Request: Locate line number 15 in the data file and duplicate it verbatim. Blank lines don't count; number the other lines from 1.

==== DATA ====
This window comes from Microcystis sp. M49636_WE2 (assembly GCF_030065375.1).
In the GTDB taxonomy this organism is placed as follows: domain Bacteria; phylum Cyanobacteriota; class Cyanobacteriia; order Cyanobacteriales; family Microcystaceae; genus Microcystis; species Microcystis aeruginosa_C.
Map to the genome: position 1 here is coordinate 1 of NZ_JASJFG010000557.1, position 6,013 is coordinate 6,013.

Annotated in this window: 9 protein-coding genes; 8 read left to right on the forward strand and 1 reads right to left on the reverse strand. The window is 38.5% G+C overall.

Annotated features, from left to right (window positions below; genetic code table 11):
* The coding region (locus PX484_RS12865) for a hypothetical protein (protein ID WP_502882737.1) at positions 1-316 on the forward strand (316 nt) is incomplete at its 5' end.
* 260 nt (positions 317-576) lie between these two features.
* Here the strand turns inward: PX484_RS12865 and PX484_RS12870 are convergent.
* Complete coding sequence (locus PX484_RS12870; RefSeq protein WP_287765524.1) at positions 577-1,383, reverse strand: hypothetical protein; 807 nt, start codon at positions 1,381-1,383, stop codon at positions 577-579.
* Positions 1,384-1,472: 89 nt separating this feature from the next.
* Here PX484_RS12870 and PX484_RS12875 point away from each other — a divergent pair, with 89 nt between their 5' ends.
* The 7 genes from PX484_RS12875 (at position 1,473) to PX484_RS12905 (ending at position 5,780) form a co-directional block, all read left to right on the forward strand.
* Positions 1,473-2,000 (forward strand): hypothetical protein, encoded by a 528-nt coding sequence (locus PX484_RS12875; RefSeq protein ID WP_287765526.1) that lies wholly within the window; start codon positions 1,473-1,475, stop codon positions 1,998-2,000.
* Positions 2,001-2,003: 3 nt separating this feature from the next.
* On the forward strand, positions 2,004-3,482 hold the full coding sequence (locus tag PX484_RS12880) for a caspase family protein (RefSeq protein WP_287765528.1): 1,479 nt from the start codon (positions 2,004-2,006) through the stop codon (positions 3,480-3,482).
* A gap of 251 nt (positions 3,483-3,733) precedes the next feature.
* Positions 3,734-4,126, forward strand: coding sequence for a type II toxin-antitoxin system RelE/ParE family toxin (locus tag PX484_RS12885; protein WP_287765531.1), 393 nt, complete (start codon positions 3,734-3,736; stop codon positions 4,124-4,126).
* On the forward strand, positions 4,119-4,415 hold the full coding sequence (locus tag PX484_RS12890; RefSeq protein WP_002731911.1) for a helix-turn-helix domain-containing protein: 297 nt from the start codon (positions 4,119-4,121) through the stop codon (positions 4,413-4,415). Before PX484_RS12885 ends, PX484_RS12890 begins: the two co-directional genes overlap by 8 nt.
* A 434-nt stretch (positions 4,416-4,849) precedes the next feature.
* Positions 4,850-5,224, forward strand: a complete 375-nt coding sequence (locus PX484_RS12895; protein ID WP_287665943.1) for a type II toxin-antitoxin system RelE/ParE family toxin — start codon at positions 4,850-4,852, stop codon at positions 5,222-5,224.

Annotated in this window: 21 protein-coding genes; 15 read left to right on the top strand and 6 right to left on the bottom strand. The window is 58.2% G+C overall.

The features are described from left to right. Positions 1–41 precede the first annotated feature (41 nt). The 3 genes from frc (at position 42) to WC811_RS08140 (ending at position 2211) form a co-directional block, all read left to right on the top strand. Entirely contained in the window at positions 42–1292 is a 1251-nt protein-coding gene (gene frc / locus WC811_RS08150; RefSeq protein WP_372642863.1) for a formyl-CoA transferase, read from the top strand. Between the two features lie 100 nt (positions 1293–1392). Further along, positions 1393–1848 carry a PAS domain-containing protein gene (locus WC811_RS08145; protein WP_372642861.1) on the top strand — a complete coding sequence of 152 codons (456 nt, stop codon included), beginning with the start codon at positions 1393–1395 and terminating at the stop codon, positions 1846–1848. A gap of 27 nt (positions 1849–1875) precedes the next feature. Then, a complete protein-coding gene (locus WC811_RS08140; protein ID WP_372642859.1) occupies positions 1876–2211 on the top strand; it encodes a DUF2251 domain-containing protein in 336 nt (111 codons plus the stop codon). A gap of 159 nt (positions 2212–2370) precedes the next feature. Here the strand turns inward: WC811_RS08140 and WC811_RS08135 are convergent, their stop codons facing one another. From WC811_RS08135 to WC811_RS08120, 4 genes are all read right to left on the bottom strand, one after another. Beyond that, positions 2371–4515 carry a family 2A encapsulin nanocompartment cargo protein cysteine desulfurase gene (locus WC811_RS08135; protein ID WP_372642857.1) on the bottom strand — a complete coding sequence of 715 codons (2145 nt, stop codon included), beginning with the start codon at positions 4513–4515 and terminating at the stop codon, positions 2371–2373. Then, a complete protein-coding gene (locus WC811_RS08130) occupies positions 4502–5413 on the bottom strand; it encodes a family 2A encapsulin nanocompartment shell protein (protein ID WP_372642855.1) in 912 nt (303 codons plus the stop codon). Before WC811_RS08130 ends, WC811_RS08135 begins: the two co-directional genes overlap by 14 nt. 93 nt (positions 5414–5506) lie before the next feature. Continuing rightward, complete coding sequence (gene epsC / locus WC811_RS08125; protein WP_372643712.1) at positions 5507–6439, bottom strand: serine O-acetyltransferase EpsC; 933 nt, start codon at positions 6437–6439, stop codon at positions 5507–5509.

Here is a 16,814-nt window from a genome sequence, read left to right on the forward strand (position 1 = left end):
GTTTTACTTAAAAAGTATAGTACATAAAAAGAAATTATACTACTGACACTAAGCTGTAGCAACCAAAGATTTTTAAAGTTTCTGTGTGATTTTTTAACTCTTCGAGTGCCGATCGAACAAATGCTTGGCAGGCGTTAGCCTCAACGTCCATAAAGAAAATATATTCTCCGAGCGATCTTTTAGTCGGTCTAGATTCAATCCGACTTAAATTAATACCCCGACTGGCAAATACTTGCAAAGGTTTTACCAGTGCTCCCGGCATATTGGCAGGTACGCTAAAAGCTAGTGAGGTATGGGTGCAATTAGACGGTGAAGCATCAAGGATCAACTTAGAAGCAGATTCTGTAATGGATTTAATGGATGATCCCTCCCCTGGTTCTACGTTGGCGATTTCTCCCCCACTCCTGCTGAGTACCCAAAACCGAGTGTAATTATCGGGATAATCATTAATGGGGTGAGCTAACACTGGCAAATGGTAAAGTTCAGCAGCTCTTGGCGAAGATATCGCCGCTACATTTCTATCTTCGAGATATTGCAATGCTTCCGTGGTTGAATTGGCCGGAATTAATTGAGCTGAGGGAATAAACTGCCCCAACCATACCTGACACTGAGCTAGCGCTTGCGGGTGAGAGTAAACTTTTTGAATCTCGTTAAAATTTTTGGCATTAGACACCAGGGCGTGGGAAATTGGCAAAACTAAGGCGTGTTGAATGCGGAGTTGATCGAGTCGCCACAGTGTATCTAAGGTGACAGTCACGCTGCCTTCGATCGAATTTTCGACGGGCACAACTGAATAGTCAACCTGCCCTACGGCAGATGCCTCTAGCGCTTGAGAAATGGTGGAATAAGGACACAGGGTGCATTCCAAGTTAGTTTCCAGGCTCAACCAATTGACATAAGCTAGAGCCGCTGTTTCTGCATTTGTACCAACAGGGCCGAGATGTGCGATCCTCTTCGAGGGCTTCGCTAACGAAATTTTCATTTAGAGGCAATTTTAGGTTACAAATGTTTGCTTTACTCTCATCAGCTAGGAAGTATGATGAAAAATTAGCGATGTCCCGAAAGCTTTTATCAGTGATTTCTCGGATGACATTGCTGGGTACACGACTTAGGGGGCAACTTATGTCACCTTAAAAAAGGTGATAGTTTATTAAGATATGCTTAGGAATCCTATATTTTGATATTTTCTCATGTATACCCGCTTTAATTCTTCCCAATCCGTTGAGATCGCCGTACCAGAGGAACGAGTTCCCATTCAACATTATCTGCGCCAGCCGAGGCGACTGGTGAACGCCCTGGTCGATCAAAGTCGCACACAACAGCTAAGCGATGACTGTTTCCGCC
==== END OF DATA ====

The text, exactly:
* On the forward strand, positions 2,004-3,482 hold the full coding sequence (locus tag PX484_RS12880) for a caspase family protein (RefSeq protein WP_287765528.1): 1,479 nt from the start codon (positions 2,004-2,006) through the stop codon (positions 3,480-3,482).